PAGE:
There is a sense of heartfelt, raw emotion that underlines each Apparat (aka Berlin’s Sascha Ring). Each album is a bit more earnest than the last, culminating is 2011’s The Devil’s Walk, a record that walks a tightrope of despair and hope. When Krieg und Frieden (Music for Theatre) was announced it was a soundtrack that he had written for German contemporary theatre director Sebastian Hartmann’s production of Tolstoy’s War and Peace. Holdup in an abandoned warehouse with a thirty piece orchestra, over the course of four weeks, Ring tackled the soundtrack saying after: “This is anything but conventional theatre. It’s a free space, where a bunch of freaks can go wild. It starts with the lights and stops with the actual actors. At night, we worked on the music in the empty hall. It was kind of magical.”
Expecting to finish after the last live date, there was realization that the songs that made up the soundtrack had come to life of their own. There was an album inside of there. He began tracking the songs off stage with help from cellist Philipp Timm and violinist Christoph Hartmann (who are a part of the Apparat Band). The outcome was ten tracks that showcase what Ring does best, heartfelt and raw emotion, part Devil’s Walk and part Walls (the 2007 Apparat monster album). Ranging from dark soundwave, that at times conjure that of Tim Hecker, to exhaustive uplifting moments like Sigur Rós.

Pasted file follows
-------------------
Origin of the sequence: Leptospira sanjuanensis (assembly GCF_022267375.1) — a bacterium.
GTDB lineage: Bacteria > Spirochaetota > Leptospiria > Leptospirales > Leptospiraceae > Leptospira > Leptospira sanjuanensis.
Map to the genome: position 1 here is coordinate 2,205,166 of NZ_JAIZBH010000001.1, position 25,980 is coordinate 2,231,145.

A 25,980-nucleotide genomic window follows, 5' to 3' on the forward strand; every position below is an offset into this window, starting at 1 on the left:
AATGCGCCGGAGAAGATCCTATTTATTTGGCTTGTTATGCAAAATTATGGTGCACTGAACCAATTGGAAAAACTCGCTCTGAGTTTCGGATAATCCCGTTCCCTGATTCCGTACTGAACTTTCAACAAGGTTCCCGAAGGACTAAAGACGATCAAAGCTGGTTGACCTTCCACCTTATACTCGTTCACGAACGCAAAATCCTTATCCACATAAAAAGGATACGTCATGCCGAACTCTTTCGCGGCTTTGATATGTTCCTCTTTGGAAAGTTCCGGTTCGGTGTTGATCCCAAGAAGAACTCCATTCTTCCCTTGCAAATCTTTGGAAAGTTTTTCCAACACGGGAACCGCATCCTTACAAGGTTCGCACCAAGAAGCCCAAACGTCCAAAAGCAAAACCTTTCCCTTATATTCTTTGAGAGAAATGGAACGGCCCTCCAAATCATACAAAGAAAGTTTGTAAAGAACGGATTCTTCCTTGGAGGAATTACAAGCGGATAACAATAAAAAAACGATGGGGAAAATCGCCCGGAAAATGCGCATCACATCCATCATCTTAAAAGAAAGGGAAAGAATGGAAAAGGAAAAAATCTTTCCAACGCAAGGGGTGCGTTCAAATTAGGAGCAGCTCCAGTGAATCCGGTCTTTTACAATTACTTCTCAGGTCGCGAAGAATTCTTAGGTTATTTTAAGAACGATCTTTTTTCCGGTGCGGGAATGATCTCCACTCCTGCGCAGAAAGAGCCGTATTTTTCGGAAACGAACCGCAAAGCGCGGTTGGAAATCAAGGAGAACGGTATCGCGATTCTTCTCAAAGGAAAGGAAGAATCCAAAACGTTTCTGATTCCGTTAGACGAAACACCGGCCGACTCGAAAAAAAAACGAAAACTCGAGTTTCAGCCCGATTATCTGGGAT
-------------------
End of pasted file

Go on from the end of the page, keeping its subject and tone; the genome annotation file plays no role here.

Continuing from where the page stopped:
A pair of songs called “44” start the album off, and while the share a name, that is all they have in common. The first is an ardent piece with an soft conversation between old friends. A back and forth dialog from the cello and violin, this segways into the second piece, “44 [Noise Version],” an almost sonic soul-cleansing blast reminiscent in parts of William Basinski but distinctly Ring. There is a distinct tension that takes place throughout the album. Giving a push/pull on the listeners psyche, while creating an air of cohesiveness throughout the album with each new song taking on a bit of its predecessor.
Out of the 10 tracks that make-up the album, there are only two vocal tracks, “Lighton” and “A Violent Sky,” the closer (and not featured in the play itself). Full of swagger, Ring lays lazy vocals over stark musicianship. Lazy isn’t always a bad thing, and these are shining examples.
While painstakingly beautiful, Krieg und Frieden isn’t going to make Apparat a household name. If you take a risk, this is that risk. Subtle, lush and absolute gorgeous, Music For Theatre pays off like very few albums will.